It’s All About The Money



News Editor, Interim EIC

Student loan debt is a problem that has been talked about time and time again, year after year and talk of it never seems to die down. 

While college students year after year struggle with loan debt, the American government recognizes these struggles by implementing and making available numerous scholarships and financial aid programs for students to apply for available. 

In March of 2010, President Barack Obama signed “legislation to expand college access for millions of young Americans by revamping the federal student loan program,” according to an article published in The New York Times. The article went on to explain that the new law will increase Pell grants along with inflation in the next few years and “provide 820,000 more grants by 2020.” 

In addition to the White House’s many advances to make college more affordable for students, on March 10, 2015, Obama travelled to Atlanta to sign a Student Aid Bill for Borrowers to make it easier for American college students to find ways to pay back their loans after graduating college. 

Obama gave a speech at Georgia Technical Institute saying that college should be made more affordable for college students. 

“The Student Aid Bill of Rights says that every student deserves access to a quality affordable education. Every student should be able to access the resources to pay for college. Every borrower has the right to an affordable payment plan. Every borrower has the right to quality customer service, reliable information and fair treatment even if they struggled to repay their loans,” Obama said. 

In an article published in USANews, the new addition to the financial aid world will only help college students who have taken out federal student loans and are new borrowers. “Starting in 2015, borrowers who took out loans before October 2007 or stopped borrowing by October 2011 will now be eligible,” the article read.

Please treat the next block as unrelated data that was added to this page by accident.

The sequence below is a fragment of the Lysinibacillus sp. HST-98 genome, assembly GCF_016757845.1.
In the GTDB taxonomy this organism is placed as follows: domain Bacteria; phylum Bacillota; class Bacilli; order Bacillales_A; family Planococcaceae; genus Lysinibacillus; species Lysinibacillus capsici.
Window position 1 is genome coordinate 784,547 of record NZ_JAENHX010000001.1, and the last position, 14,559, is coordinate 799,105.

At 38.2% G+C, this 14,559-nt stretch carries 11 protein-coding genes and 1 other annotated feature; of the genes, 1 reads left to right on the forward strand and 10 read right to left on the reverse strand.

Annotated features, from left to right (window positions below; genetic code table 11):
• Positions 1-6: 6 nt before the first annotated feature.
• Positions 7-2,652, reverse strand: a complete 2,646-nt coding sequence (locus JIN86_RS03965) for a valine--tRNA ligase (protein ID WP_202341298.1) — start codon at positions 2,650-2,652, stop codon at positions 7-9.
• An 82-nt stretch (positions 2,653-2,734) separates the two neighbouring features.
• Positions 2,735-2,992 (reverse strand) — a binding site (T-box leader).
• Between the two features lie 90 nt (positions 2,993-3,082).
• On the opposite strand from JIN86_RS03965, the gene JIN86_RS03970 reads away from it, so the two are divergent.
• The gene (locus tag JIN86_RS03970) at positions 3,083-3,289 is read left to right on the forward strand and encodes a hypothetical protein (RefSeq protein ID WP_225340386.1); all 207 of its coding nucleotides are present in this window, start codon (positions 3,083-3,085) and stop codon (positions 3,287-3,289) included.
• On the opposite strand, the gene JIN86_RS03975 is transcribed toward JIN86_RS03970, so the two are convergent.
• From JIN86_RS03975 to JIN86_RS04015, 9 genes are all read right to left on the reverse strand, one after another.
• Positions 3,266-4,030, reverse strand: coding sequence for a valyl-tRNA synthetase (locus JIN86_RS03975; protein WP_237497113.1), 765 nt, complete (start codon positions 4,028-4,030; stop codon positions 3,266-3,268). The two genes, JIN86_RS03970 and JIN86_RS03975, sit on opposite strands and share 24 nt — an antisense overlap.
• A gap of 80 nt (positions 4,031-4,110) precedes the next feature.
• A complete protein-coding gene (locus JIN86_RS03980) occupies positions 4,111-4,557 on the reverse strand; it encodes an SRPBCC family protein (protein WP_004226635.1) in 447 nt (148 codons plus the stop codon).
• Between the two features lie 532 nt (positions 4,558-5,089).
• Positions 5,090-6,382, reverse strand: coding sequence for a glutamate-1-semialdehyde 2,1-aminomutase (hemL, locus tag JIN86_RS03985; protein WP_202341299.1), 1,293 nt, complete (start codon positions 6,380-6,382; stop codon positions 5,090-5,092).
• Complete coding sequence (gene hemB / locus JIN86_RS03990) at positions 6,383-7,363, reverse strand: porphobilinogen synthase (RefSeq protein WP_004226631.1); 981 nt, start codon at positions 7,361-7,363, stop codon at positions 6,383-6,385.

Associate Director of Financial Aid Jody Anderson, who has been at Piedmont for the past six years says that the new law has pros and cons, but that it is a step in the right direction. 

“A pro is that administration is showing a concern about student loan debt and about students experience in the repayment of that debt. We need focus on student loans,” said Anderson. 

Anderson explained that the bill is not an actual bill or law that is being passed but a guide of principles that President Obama signed. 

 “I don’t see many drawbacks with it except that it is broad, but it should be because they’re guiding principles. I’ve read a lot of opinions about it and many of them say that it doesn’t go far enough, but it’s not meant to,” he said.

Although the bill was signed earlier this month, it will not go into effect until December, and Anderson said that not many changes could happen to financial aid offices, especially Piedmont. 

He explained that the administration is looking at the average debt of students, graduation rates and costs at colleges and universities around America that receive federal aid and implementing those ratings into this new bill to see what students need in higher education. 

“Some colleges may find that pretty challenging as they fall further down [in ratings], but Piedmont has been strong because we do well in all of those things. We’re good on our default rates, on our loan borrowing, our graduation rates and costs nationally,” said Anderson. 

When asked what advice he has for students who may not fully understand loans, Anderson said that there are numerous resources for students to educate themselves on.

“Pay attention to the interest counseling that’s required when you [apply] for loans. I think this [bill] initiative will help with this a little bit because one of the things they are proposing is a centralized place to find out about your student loans,” said Anderson. 

“My advice to students is be responsible for what you’re borrowing. If you need help, come talk to the people in your financial aid office. There are counselors here available for you,” said Anderson. “If you have an opportunity to take finance classes or attend seminars, those are great ways to find out how to manage debt. Take advantage of those opportunities.”